The Fight for the Bight
is at a crucial stage.

The people of Australia and beyond have spoken up for the Great Australian Bight. Tens of thousands of people from all over the country have paddled out to protest Equinor’s intention to turn the Bight into a deep water oil field. Over 30,000 people wrote to the industry regulator formally opposing Equinor’s plan.

Industry regulator NOPSEMA have requested Equinor revise their environment plan and have given them 60 days to do so. Meanwhile the Federal Government’s Independent Audit into NOPSEMA’s consideration of exploration in the Bight has commenced.

NOPSEMA’s judgment of the revised environmental plan is expected to drop as early as September which is in line with Equinor’s plans to begin exploratory drilling in 2020.

The Fight for the Bight is far from over. We need to keep the pressure on Equinor and on the Federal Government. The Bight needs to remain wild and free.

Say NO to Big Oil by sending a letter to
Equinor’s CEO Eldar Saetre.
Take Action

Independent Examination of Equinor’s Environmental Plan

The Sydney Environmental Institute at the University of Sydney convened an independent group of oil and gas industry specialists with backgrounds in science, law and academia to examine Equinor’s plan in detail and make a special submission to NOPSEMA.

The group found: “Throughout its Environment Plan (EP) the operator, Equinor, has consistently made optimistic choices in order to convince the public and NOPSEMA that “it is safe” to drill Stromlo-1.”

Read the report in full here.

Independent Examination of Equinor’s Environmental Plan

Of particular note the submission cites:

• A failure to consult Indigenous organisations.

• A failure to consult with groups deemed outside an arbitrarily declared impact zone - a 40km radius around the Stromlo-1 well which is almost 400km off the coast in the middle of the Southern Ocean – despite their own spill modelling showing thousands of kilometres of Australian coastline potentially affected.

Independent Examination of Equinor’s Environmental Plan

Of particular note the submission cites:

• A failure to adequately consider safeguards for the 41 listed threatened species found in the Bight.

• A failure to quantify the “human, technological and financial resources” that would be needed to conduct an oil spill clean-up in the Bight.

Independent Examination of Equinor’s Environmental Plan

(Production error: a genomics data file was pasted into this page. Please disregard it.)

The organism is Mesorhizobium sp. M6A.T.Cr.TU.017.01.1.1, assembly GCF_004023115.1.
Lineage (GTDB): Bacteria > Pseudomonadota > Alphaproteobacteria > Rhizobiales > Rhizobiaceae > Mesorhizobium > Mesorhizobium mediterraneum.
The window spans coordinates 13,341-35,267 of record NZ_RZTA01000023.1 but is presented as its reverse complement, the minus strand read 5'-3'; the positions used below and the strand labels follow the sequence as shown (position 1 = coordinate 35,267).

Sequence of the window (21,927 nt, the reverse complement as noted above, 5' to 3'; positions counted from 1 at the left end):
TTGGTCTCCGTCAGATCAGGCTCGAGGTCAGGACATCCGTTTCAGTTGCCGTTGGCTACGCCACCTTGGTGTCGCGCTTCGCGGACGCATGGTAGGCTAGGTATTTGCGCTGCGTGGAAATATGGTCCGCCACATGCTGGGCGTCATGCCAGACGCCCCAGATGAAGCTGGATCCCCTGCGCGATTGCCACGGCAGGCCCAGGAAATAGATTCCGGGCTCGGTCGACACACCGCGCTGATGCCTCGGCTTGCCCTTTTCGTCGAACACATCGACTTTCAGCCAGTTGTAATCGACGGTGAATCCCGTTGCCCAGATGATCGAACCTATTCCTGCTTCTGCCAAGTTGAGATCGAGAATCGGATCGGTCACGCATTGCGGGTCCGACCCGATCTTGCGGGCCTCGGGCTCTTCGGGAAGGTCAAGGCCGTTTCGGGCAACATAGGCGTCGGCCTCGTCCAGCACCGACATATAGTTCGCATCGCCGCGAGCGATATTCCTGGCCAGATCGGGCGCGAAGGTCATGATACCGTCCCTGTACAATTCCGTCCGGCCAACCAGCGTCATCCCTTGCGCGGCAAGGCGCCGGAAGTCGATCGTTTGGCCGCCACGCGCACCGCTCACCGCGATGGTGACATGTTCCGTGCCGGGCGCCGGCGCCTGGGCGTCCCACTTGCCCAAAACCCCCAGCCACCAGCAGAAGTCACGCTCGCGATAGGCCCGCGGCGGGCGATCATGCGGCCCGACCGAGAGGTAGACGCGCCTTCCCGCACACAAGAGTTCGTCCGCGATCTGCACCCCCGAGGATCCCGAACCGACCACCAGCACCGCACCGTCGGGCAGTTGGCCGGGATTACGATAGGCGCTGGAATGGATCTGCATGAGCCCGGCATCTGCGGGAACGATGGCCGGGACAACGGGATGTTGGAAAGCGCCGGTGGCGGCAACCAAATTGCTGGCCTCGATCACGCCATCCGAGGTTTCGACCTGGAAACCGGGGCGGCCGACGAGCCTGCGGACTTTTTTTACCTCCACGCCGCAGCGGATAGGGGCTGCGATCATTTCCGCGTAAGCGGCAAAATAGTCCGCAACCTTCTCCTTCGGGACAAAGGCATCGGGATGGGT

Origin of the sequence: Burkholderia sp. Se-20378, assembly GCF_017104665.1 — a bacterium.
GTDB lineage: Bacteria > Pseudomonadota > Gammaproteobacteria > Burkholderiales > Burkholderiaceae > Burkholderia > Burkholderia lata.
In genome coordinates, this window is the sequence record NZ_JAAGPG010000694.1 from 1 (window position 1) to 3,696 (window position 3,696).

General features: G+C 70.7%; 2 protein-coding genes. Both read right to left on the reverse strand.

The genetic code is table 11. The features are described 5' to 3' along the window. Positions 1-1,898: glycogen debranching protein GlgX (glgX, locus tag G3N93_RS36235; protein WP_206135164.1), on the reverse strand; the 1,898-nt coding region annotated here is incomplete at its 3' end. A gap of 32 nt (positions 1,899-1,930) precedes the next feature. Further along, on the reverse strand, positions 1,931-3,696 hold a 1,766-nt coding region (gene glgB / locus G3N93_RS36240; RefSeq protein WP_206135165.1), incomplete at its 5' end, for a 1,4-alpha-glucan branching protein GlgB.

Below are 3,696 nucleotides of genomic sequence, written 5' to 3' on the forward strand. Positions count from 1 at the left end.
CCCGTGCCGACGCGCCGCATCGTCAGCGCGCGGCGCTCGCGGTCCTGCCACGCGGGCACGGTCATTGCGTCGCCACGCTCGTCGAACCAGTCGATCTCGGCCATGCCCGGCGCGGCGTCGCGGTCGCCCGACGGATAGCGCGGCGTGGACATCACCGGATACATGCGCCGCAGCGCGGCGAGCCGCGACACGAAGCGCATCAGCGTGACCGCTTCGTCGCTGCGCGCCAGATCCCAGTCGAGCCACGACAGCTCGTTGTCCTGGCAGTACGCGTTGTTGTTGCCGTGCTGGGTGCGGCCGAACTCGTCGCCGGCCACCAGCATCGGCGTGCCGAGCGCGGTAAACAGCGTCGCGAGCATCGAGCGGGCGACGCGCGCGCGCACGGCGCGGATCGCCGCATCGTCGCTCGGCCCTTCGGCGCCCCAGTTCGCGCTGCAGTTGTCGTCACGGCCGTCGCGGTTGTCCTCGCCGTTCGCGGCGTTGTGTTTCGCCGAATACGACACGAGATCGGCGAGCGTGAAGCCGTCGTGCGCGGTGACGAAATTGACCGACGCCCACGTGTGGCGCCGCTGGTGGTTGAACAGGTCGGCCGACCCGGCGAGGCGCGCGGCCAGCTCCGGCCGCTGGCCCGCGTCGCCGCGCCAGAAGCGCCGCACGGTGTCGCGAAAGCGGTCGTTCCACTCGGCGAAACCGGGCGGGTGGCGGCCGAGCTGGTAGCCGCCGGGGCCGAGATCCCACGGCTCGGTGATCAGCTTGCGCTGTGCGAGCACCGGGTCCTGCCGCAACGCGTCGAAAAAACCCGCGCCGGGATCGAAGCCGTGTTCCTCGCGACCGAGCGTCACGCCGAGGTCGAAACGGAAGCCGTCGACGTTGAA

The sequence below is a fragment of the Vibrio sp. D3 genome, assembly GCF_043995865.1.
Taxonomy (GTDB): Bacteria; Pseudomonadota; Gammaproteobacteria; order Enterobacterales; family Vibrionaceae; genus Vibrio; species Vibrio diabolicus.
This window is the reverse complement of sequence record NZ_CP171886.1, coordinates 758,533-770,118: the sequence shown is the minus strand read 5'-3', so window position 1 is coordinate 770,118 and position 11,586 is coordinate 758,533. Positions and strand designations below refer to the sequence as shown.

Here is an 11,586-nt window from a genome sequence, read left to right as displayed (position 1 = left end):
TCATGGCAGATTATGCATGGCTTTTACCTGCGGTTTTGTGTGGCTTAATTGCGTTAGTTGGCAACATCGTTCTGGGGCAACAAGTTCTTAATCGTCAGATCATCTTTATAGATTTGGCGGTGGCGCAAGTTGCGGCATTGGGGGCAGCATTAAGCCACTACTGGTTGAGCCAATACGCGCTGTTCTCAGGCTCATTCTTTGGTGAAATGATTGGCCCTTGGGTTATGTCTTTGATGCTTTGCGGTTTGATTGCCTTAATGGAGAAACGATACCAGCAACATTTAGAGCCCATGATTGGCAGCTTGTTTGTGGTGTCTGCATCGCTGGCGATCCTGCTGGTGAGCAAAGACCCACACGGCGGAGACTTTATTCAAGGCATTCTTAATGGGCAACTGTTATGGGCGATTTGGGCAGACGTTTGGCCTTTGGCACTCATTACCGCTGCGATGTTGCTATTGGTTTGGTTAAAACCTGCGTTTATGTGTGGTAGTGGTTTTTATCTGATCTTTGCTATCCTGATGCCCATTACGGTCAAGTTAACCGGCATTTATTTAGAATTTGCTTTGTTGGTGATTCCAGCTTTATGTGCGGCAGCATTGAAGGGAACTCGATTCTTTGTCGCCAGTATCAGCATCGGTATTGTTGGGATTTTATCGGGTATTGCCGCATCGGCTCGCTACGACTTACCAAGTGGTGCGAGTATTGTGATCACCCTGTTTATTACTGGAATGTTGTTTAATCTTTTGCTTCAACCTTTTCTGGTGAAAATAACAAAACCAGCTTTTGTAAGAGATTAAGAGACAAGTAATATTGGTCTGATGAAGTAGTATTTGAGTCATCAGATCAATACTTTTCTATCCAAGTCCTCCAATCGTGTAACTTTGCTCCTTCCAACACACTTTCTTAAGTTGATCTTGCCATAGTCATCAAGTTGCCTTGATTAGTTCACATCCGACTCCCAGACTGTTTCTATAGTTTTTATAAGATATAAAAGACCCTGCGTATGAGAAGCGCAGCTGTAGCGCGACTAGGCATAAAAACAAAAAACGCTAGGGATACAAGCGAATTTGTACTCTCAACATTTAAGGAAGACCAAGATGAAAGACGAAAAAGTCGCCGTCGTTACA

Of particular note the submission cites:

• The submission also suggests that “very little reliance should be placed on the risk calculations upon which Equinor wants to rely to predict blowout probability at Stromlo-1.”

• An inaccurate and miscalculated estimate of the sea state in the Bight – an argument that has been repeatedly echoed by surfers and scientists alike.

The Fight for the Bight goes to Norway

In May this year, a delegation from the Great Australian Bight Alliance travelled to Norway to take the fight to Equinor’s doorstep. Patagonia ambassador and Bight local Heath Joske led a paddle out protest in Oslo and addressed the Annual General Meeting of Equinor. The Norwegian surf community has stood side-by-side with their Australian counterparts, and they took Heath on a surf trip to Norway’s Lofoten Islands where they have faced similar threats of offshore oil development from Equinor.

In May this year, a delegation from the Great Australian Bight Alliance travelled to Norway to take the fight to Equinor’s doorstep. Patagonia ambassador and Bight local Heath Joske led a paddle out protest in Oslo and addressed the Annual General Meeting of Equinor. The Norwegian surf community has stood side-by-side with their Australian counterparts, and they took Heath on a surf trip to Norway’s Lofoten Islands where they have faced similar threats of offshore oil development from Equinor.

Steve Ryan

Thousands of people rallied around Australia for the Great Australian Bight. The Fight for the Bight has become a surf and coastal activist movement the likes of which Australia hasn’t seen in decades.

Torquay, Victoria
Matty Hannon

Thousands of people rallied around Australia for the Great Australian Bight. The Fight for the Bight has become a surf and coastal activist movement the likes of which Australia hasn’t seen in decades.

Yamba, New South Wales
Murray Fraser

Thousands of people rallied around Australia for the Great Australian Bight. The Fight for the Bight has become a surf and coastal activist movement the likes of which Australia hasn’t seen in decades.

Manly, New South Wales
Che Chorley

Thousands of people rallied around Australia for the Great Australian Bight. The Fight for the Bight has become a surf and coastal activist movement the likes of which Australia hasn’t seen in decades.

Victor Harbour, South Australia

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